American Stroke Month being observed in May

Ross Davidson
Healthy Thoughts

Every 40 seconds, someone in our country has a stroke. When blood flow to the brain is blocked or a blood vessel breaks, this is what constitutes a stroke. Without proper blood flow, some of the brain cells are injured or die and this can cause long-term disability or death. Stroke is one of the leading causes of death in our country, but outcomes are drastically improved when a stroke is recognized and treated as quickly as possible.
F.A.S.T. is the acronym that helps to recognize the common signs of a stroke and what to do.
F: Face drooping
A: Arm weakness
S: Speech trouble
T: Time to call 911
Now that you know what F.A.S.T stands for, share it with someone and together we can help have better outcomes for strokes.
Other signs of stroke to watch for include trouble walking, dizziness or a loss of balance, confusion or difficulty understanding what people are saying, a sudden, severe headache without a known cause and one sided, sudden numbness of the leg, arm or face.
The “T” for time to call 911 really does make a difference in the outcome for someone having a stroke. If a stroke is treated within 90 minutes from the first symptoms these patients are three times more likely to have no lasting disability.
While it is important to know the signs of a stroke and what to do it is also important to recognize what can be done daily to help prevent strokes. Here are a few recommendations from the American Heart Association. Don’t smoke or vape and avoid secondhand smoke. Reduce stress, which in turn can help reduce the likelihood of overeating, lack of physical activity and smoking. Limiting alcohol consumption is another factor in reducing risk. Reducing the number of sugary drinks that are consumed is helpful in lowering stroke risk.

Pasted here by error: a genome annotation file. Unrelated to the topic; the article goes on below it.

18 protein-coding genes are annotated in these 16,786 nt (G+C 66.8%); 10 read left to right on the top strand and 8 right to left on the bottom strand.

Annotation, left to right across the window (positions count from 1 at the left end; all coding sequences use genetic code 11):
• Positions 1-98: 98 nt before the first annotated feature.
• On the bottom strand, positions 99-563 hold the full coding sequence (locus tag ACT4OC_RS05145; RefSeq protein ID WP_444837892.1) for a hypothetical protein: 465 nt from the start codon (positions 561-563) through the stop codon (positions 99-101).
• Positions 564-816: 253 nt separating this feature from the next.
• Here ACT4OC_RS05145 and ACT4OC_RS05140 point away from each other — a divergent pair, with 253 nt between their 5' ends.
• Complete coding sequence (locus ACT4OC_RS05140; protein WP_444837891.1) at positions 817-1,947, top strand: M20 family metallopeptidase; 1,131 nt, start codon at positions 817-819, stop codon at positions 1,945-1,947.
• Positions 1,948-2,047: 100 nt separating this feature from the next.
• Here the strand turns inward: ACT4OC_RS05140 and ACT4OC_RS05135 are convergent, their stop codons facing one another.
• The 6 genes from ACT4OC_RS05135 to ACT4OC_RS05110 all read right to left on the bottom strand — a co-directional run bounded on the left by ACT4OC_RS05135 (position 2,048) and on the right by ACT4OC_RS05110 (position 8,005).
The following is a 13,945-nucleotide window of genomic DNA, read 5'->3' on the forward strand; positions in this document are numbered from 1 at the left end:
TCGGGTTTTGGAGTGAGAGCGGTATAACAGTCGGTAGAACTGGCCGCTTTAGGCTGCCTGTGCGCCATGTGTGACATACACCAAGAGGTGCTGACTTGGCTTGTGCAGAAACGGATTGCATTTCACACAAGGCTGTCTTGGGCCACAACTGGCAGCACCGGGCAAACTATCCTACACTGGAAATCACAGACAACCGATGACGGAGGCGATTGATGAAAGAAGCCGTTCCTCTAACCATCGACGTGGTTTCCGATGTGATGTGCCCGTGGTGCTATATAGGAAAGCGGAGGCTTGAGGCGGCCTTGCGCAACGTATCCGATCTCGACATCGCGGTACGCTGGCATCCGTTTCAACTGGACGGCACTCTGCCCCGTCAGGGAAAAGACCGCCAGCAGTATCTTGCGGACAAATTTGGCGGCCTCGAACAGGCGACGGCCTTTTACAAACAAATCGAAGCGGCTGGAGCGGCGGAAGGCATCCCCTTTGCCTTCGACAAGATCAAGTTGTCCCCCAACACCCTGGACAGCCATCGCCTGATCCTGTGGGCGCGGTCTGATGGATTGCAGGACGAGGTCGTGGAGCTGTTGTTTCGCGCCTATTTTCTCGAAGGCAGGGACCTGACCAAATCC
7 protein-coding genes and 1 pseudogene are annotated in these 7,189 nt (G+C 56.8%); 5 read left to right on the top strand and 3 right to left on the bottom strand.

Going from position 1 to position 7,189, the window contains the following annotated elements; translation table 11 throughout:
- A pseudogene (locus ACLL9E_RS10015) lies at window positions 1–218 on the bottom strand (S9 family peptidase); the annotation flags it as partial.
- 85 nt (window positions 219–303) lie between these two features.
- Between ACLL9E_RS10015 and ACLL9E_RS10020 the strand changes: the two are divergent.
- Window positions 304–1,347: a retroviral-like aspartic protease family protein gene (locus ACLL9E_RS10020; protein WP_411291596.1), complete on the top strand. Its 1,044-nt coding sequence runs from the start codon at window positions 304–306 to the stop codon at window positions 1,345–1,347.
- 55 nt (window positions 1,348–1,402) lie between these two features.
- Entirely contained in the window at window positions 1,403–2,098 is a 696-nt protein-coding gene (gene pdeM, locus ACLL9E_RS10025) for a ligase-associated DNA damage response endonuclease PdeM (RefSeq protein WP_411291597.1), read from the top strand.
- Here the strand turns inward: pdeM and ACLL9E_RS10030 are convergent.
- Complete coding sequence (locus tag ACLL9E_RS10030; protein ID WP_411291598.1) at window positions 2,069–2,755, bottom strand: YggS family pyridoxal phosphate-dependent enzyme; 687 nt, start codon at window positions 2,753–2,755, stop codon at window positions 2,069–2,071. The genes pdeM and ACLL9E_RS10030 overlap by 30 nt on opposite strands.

Eating healthy foods which are low in sodium, trans fat and saturated fat and getting enough sleep are beneficial in stroke reduction.
High blood pressure and diabetes are conditions that can increase stroke risk. Monitoring and controlling these with lifestyle changes and medications are important in reducing stroke risk. Uncontrolled diabetes damages arteries and high blood pressure damages blood vessels which is why it affects stroke risk. A “mini-stroke” or TIA (transient ischemic attack) can cause the same symptoms as a stroke, but the symptoms don’t last as long. If someone has had a TIA they are at higher risk of having a stroke.
May can be a great month to implement a heart healthy change in our lives. Now that the weather is warming up, it can be a great time to add some extra outdoor physical activity into our lives. Learn a new sport, find a new favorite path or hike, invite a friend to go with you and this can be a fun way to be healthier and prevent strokes. Increasing fruit and vegetables in our diet can be another heart healthy choice. Gardening/growing our own produce can be good for physical activity and our diets. Try a healthy recipe or meal and share it with a friend or neighbor. If you have questions, there are great resources at the American Stroke Association website and talk with your healthcare provider.
(Ross Davidson, RPh, is a Three Rivers Health pharmacist.)